The acquired immunodeficiency syndrome: Impact on the pediatric intensive care unit
Acquired Immunodeficiency Syndrome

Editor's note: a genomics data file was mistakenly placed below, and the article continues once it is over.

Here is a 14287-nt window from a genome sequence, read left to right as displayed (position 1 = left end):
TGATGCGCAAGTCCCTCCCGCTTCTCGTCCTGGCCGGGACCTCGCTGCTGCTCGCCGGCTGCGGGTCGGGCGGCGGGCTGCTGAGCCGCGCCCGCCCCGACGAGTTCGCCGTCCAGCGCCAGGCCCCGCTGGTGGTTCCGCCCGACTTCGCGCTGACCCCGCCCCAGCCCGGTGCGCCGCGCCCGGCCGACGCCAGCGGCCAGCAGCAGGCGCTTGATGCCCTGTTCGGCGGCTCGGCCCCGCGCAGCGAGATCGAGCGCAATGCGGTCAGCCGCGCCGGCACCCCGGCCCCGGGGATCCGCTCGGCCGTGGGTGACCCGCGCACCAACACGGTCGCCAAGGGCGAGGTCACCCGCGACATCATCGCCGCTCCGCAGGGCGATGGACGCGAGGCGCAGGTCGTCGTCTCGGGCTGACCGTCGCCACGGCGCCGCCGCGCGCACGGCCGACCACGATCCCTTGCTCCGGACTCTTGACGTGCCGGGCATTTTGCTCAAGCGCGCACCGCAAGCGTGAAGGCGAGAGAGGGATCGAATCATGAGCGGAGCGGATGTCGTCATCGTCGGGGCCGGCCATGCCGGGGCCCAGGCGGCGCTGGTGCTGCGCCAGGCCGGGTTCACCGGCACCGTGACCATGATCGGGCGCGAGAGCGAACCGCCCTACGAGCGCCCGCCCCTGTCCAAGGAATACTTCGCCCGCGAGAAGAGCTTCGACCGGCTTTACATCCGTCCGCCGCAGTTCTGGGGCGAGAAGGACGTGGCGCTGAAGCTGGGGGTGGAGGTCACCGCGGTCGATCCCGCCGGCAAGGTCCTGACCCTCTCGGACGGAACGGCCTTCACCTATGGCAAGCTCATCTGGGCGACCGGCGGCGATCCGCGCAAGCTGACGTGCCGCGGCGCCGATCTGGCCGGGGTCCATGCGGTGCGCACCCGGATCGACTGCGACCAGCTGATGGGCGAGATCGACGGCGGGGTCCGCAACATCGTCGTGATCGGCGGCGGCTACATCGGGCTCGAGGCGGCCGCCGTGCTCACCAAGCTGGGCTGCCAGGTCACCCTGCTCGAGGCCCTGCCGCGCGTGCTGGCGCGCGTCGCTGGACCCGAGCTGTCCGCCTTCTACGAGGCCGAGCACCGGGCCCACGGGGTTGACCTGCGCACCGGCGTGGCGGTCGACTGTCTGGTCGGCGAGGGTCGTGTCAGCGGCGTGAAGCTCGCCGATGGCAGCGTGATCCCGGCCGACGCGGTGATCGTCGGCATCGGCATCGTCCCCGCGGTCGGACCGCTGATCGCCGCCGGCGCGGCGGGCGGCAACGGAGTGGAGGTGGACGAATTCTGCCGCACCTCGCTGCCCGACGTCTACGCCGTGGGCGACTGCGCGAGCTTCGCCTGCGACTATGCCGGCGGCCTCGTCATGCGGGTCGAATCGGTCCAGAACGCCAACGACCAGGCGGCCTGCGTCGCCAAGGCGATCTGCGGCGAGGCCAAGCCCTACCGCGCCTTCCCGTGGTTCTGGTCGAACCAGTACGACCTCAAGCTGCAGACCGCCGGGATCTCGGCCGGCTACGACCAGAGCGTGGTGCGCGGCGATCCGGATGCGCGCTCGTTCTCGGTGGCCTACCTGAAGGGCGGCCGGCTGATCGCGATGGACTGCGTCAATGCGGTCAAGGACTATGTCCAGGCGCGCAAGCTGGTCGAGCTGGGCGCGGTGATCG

Increasing numbers of infants and children with AIDS are being admitted to the PICU, especially in certain geographic areas. Clear diagnostic criteria are available to aid in the diagnosis. As many as 50 per cent of these patients may be first diagnosed with AIDS during their PICU stay. Most patients are admitted because of ARF, but septic shock and CNS disorders are also common. Acute PICU mortality is in excess of 80 per cent, and presently the long-term mortality for this syndrome stands at 100 per cent. The economic impact of this epidemic is enormous and may become catastrophic if a national strategy to deal with these costs is not developed promptly. The PICU has an important role both in terms of resource use and cost containment. Awareness of unique stresses on medical and nursing staff caring for these children, as well as the unique psychoemotional needs of the patients themselves, is vital. Specific infection control, nutritional, and medical-legal strategies will facilitate safe, effective delivery of care to these infants and children in the PICU. The appropriate long-term role of the PICU in the care of children with an ultimately terminal disease has yet to be determined.